Remember, I started these last two paragraphs by saying, let us assume… I therefore do not intend to portray that what I have just prescribe above, as to mean that’s how our society is defined. But then, how is it defined? when we collective pursue our different political, economic and social activities that fundamentally makes us happy and satisfied as human beings and citizens of a country endowed with resources to be used in making peoples lives better and just.
And so in our societal struggles, in our imaginations, in our challenges and crisis, in our adaptions and adoptions, in our pursuance of humanistic, social, political and economic orientation; let us and especially our leadership re-define and re-educate us as to what are our deeply held values as a society, so we can collectively aim towards living these values.

Stock Exchange: A tool to finance key sectors

Many development economists supports the idea which says that for us to achieve the rapid economic transformation we probably highly need, there are three main interventions that we seriously need to consider. The most important intervention, which is in often cases overlooked/or lip-serviced is the need to maximise the output from agriculture, which employs the vast majority of people in our poor economy. And, given our resources, our location within the universe and the state of our affairs, we need to be thinking the idea of maximisation of our agricultural output within the context of a highly labour intensive household farming. As it is, this will allow us, as a country, to make better use of almost all the available labour, which is largely either lesser-educated or semi-educated, and will allow us to push up our agricultural yield and output to the highest possible level on the basis of a model that says the more engaged the population in economic activities, the more the output (its doesn’t the quality or the efficiency). Of course there are issues like the need for land reforms and forms of land ownership — these two factors are of paramount importance as they have an opportunity to either hinder or unlock the potential that land has (especially in accessing finance for agricultural activities and beyond), added into it — are the need for enhanced use of agricultural technology, improving our agricultural infrastructure (such as more use of irrigation systems), etc.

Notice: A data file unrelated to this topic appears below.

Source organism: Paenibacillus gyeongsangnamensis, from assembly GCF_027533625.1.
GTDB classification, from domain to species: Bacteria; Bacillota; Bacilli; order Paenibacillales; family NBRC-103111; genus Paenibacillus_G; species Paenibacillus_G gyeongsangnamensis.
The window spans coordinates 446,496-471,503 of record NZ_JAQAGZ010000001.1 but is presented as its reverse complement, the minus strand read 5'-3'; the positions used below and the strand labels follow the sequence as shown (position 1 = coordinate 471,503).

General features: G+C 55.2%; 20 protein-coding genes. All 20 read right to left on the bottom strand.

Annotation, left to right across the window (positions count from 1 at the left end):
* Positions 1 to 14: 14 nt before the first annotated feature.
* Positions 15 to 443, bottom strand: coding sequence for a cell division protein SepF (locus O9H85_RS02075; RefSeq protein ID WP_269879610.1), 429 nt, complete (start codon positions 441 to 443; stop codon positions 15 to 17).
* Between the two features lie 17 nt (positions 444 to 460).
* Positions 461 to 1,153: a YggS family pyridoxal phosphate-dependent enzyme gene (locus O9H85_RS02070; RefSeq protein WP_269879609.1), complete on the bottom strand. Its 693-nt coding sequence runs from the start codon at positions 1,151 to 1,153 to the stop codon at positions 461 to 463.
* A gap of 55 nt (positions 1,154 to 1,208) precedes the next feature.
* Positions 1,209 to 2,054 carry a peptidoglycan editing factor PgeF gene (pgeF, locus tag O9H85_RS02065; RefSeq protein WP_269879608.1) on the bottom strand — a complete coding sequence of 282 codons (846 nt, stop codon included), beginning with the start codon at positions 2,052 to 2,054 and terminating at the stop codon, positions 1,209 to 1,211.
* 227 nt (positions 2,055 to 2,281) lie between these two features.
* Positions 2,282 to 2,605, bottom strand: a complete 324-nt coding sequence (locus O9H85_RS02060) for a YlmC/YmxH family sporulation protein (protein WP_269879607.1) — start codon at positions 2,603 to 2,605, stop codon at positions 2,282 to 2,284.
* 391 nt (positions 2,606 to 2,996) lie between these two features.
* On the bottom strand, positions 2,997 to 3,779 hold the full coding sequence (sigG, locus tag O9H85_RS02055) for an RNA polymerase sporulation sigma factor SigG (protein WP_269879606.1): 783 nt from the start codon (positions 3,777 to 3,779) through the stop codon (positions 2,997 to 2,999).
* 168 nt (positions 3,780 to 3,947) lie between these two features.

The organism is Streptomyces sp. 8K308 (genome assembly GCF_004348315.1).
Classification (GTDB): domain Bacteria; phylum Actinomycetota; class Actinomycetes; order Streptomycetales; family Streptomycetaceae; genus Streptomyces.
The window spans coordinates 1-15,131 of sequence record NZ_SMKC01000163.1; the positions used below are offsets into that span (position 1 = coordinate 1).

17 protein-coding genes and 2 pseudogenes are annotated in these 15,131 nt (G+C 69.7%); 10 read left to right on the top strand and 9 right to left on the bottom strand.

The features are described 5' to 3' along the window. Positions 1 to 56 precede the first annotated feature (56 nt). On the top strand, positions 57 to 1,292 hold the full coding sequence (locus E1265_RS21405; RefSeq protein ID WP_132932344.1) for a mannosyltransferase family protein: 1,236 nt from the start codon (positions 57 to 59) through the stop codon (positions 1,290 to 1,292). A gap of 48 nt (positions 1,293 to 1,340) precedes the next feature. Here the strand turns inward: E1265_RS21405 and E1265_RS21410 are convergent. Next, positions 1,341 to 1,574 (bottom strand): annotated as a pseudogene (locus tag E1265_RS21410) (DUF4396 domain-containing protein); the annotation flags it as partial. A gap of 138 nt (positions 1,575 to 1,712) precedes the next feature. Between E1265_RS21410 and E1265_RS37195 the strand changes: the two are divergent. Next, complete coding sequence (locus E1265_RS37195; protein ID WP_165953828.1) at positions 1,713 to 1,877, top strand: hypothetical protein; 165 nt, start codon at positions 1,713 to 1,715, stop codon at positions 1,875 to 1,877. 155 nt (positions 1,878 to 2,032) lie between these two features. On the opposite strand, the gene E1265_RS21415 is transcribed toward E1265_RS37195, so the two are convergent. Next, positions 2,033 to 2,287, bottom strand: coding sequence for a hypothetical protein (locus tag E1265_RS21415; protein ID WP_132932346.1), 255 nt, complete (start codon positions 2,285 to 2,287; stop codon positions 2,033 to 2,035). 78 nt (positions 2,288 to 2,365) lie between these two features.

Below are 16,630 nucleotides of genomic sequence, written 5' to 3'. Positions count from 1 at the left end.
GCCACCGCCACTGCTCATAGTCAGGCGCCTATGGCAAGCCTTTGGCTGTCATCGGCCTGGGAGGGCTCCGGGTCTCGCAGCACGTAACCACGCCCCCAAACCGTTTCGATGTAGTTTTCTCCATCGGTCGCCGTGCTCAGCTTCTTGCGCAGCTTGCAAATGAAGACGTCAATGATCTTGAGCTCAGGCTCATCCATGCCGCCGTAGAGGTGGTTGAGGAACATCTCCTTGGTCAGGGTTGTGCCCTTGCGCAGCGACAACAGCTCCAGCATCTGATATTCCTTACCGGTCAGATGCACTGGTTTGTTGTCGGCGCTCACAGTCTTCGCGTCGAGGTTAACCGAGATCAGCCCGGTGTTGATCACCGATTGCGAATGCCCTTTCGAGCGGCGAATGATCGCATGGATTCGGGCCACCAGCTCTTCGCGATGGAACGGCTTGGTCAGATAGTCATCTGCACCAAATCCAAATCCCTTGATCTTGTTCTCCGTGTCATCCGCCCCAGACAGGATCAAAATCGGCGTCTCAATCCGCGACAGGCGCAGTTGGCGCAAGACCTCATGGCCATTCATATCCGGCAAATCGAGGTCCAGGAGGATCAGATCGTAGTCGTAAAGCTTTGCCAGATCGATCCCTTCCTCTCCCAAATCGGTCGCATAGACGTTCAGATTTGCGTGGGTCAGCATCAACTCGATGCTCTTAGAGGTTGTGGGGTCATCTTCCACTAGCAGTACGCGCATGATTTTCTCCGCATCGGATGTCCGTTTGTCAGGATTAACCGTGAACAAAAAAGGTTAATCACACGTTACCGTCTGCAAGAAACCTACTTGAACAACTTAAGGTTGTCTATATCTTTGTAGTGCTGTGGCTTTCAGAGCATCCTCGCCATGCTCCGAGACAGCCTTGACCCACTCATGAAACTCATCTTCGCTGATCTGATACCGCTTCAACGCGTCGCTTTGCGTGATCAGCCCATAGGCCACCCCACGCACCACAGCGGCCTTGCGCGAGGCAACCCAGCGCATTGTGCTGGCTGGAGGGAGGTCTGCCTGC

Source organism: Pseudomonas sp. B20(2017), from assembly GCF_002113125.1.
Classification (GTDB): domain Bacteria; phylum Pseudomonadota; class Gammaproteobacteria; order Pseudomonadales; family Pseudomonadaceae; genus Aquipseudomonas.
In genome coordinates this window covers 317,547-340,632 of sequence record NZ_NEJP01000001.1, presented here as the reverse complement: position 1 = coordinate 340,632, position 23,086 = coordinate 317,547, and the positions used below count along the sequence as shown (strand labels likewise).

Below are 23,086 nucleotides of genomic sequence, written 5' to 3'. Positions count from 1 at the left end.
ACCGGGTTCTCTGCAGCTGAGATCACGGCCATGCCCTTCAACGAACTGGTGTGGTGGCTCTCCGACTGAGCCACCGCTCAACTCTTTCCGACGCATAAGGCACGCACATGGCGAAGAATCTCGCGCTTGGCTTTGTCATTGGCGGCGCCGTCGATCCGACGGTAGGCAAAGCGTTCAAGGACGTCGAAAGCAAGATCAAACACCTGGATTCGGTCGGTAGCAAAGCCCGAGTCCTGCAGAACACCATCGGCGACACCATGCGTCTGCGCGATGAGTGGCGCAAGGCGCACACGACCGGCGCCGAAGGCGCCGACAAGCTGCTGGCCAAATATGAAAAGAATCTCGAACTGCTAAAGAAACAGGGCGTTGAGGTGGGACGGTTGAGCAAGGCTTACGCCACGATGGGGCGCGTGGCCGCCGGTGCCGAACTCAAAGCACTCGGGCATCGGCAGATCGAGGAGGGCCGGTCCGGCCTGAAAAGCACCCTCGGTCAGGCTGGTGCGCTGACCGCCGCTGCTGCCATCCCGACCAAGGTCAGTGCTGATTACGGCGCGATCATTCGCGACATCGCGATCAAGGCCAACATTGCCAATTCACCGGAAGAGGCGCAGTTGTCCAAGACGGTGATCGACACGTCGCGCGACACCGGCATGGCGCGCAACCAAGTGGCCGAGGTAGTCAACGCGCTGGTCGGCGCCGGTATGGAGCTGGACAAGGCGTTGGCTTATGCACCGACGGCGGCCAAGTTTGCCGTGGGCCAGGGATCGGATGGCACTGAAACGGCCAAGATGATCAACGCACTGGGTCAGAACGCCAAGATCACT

The second key intervention, in many aspects, is the need for direct investment and entrepreneurs towards manufacturing, and this is because manufacturing industry makes the most effective use of limited productive skills of the workforce of developing the economy, as workers becomes more trained, and as workers begin to migrate out of agriculture, manufacturing sector should be the one to absorb them. Relatively semi-skilled labour create value in factories by working in machines that can be purchased on the world market. Of course for this to work effectively, especially during the infant stage of industrialisation where local industries can not effectively compete in the global market, there is a need for state subsidies and other forms of protectionism.